Indonesia, 10 Jun 2002 -- Rome – Foreign debt obligations brought on by the Asian economic crisis of the late 1990s are a major obstacle to tackling hunger and poverty in Indonesia, the leader of the Southeast Asian nation worst hit by that crisis told world leaders meeting here for a UN food summit.
President Megawati Soekarnoputri told the 10 to 13 June 2002 World Food Summit: five years later (WFS: fyl), which has been convened by the UN’s Food and Agriculture Organization (FAO), that although the summit was not the right forum for such a debate, it had to take note of Indonesia’s concern.
“We have no intention of raising the issue for consideration by this August gathering, as we are fully aware of the availability of more appropriate for a for such a debate to take place. Nevertheless, without an effective solution to the debt problem and flexibility by financing governments of institutions for its rescheduling, I am afraid, efforts to fight poverty and to accomplish food security will only be distanced from us,” she said.
“Our hard work for tens of year was almost wiped out (by the Asian economic crisis),” she pointed out. The national poverty level, which had declined from over 40 percent of the population in 1976 to about 11 percent in 1996, more than doubled to 24.3 percent by the end of 1998.
“Not only do the poverty and the decrease in purchasing power present enormous problems, but also pose obstacles to the implementation of agriculture and food programs. We are in a situation where it seems we have to work from the start. …experience shows that many of the obstacles we are increasingly encountering are not only the result of our limited national resources, but are also caused by the payment of our foreign debt obligations,” Ms Soekarnoputri said.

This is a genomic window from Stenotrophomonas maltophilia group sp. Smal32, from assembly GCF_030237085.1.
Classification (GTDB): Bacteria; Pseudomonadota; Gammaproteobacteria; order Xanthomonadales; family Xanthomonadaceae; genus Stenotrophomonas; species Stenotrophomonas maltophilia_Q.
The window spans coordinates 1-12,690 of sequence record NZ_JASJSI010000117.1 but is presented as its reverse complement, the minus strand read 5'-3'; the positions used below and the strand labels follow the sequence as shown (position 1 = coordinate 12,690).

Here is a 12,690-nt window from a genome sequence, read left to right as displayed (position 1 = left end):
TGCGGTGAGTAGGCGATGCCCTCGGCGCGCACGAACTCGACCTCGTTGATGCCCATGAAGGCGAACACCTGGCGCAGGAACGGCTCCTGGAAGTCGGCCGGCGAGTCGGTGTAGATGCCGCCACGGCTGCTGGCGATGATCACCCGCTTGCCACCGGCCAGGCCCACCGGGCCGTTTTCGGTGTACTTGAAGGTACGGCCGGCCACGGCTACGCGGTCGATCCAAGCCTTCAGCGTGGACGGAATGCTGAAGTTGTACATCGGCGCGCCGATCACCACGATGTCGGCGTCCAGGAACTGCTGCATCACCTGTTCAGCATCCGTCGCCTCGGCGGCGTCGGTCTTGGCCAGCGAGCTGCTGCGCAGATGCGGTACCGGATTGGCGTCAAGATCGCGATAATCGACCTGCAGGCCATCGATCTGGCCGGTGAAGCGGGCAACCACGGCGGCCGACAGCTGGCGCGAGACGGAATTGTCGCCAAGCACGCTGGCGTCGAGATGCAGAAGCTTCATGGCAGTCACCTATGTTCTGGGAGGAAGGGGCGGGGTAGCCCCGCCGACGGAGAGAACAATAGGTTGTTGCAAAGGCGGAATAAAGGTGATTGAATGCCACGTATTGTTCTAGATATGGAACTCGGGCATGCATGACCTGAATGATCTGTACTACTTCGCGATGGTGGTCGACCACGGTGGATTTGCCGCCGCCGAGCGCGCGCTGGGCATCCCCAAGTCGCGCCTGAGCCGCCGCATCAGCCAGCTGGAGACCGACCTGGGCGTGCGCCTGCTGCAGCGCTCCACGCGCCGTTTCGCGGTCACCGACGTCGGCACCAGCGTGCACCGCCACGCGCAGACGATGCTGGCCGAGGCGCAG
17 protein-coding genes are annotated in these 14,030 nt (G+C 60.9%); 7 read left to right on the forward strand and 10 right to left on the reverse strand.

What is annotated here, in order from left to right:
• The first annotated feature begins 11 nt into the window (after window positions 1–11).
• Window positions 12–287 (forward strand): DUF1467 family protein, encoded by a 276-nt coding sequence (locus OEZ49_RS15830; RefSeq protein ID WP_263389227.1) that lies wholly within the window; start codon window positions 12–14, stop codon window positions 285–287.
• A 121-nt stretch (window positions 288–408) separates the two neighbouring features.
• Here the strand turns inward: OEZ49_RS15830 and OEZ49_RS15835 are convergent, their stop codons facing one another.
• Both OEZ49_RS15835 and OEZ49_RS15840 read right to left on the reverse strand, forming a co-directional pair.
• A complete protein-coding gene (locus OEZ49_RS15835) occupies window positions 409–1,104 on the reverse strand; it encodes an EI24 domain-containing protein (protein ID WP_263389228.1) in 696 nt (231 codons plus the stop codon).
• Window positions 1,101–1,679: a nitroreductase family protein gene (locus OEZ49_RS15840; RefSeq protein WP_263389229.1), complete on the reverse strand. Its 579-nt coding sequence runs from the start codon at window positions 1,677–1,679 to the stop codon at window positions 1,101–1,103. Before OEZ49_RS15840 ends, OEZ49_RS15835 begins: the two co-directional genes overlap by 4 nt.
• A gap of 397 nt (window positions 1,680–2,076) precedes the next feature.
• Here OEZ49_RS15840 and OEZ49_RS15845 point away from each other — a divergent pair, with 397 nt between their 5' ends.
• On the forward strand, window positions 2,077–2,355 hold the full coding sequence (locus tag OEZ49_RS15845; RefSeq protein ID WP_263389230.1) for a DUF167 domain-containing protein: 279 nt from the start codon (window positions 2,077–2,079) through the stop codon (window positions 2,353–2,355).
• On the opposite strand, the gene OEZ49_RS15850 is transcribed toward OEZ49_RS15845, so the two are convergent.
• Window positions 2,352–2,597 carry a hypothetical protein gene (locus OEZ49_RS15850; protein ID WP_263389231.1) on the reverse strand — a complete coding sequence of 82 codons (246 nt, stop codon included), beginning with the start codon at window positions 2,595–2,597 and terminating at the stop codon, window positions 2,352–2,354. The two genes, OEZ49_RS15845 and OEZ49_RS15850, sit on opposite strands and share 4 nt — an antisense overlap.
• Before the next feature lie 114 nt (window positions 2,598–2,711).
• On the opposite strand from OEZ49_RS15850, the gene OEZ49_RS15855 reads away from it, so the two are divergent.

The Indonesia president is among the 15 Heads of State and Government from Asia-Pacific countries attending the summit where top government leaders and officials from 180 nations are present. The meeting has been convened to mobilise the political will and resources needed to speed up progress toward meeting the pledge by world leaders at the November 1996 World Food Summit (WFS) also held at FAO headquarters in Rome.
According to the most recent food security estimates by FAO, Asia and the Pacific has moved faster than other parts of the developing world toward the WFS goal of reducing global hunger by half by the year 2015. However, the region is still far short of the rate needed to do this in time, particularly in South Asia.
[…] Developing countries in Asia and the Pacific need assistance to prepare for world trade liberalization. The Fourth Ministerial Conference of the World Trade Organization (WTO) held in Doha, Qatar in 2001 has raised hopes of a fair deal for developing countries in the emerging global agricultural trade regime.
A serious threat to regional food security arises from the multitude of recurring natural disasters. Persisting civil strife in some parts of the region also took their toll on food security with large chunks of agricultural land uncultivated due to the presence of land mines.
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